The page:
We investigated factors associated with primary and secondary breast and cervical cancer screening among American Indian (AI) women receiving care from the Indian Health Service (IHS) in Montana and Wyoming.
Rates of primary screening (i.e., screening without evidence of a prior abnormal) and secondary screening during a three-year period (2004–2006) were determined in an age- and clinic-stratified random sample of 1,094 women at six IHS units through medical record review.
Three-year mammography prevalence rates among AI women aged ≥45 years were 37.7% (95% confidence interval [CI] 34.1, 41.3) for primary and 58.7% (95% CI 43.9, 73.5) for secondary screening. Among women aged ≥18 years, three-year Pap test prevalence rates were 37.8% (95% CI 34.9, 40.6) for primary and 53.2% (95% CI 46.0, 60.4) for secondary screening. Primary mammography screening was positively associated with number of visits and receiving care at an IHS hospital (both p<0.001). Primary Pap test screening was inversely associated with age and positively associated with the number of patient visits (both p<0.001). Secondary mammography screening was inversely associated with driving distance to an IHS facility (p=0.035).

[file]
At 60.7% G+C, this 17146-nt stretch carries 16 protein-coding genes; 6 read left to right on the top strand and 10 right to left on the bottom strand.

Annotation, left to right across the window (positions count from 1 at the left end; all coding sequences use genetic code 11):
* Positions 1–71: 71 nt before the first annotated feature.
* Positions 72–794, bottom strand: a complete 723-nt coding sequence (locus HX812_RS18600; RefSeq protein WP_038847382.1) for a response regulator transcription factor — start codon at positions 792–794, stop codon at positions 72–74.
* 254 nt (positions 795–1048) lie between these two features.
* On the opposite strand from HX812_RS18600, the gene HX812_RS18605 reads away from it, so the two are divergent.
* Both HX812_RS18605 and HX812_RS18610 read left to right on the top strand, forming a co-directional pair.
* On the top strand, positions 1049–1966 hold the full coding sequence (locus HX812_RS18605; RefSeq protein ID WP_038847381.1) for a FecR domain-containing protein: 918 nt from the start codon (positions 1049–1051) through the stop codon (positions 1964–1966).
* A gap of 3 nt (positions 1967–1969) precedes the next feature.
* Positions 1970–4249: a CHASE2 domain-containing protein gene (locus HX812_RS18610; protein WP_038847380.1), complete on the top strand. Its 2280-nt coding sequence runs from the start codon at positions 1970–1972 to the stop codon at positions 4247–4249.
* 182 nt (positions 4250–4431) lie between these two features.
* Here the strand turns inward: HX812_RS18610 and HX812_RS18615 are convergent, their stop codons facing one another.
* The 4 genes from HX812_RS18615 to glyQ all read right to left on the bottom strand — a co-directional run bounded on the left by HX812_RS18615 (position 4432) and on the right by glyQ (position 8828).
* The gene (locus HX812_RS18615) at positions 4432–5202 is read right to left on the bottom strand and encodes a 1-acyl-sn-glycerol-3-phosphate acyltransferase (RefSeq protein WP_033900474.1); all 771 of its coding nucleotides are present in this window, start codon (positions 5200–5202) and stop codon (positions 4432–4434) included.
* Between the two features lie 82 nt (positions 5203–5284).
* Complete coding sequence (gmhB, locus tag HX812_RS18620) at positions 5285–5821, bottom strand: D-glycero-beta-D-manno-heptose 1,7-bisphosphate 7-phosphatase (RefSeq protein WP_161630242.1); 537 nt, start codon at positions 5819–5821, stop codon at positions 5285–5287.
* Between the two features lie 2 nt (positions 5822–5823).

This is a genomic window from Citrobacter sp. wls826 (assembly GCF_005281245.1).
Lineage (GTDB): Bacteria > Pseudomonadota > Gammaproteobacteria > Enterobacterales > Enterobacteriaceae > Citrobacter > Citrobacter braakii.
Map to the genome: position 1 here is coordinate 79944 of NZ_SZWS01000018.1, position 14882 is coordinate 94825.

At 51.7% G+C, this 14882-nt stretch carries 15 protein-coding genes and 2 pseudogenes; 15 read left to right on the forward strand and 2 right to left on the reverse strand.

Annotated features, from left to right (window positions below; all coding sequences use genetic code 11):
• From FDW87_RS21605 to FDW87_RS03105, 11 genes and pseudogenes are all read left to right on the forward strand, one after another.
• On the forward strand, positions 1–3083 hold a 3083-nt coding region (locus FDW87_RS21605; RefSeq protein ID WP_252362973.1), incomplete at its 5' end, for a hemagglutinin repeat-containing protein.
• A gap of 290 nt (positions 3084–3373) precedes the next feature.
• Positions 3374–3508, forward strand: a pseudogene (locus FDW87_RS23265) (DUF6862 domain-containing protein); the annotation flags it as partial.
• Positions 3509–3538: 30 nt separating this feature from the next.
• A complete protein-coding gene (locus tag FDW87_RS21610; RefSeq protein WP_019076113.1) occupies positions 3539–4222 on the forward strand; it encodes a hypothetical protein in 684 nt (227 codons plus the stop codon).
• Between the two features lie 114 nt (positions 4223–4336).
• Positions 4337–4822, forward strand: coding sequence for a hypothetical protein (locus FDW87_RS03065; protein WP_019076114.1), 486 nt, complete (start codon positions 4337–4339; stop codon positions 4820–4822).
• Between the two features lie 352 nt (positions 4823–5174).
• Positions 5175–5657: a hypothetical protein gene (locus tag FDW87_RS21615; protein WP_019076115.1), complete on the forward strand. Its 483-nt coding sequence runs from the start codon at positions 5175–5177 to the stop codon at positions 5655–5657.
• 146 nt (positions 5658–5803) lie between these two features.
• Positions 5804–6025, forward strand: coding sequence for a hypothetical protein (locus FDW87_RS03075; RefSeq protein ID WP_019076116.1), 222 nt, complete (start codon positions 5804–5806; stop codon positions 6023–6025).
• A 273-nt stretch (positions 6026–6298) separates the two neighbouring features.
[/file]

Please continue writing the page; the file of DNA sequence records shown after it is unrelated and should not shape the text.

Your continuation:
Our results are consistent with other surveys among AI women, which report that Healthy People 2010 goals for breast (90%) and cervical (70%) cancer screening have not been met. Improvements in breast and cervical cancer screening among AI women attending IHS facilities are needed.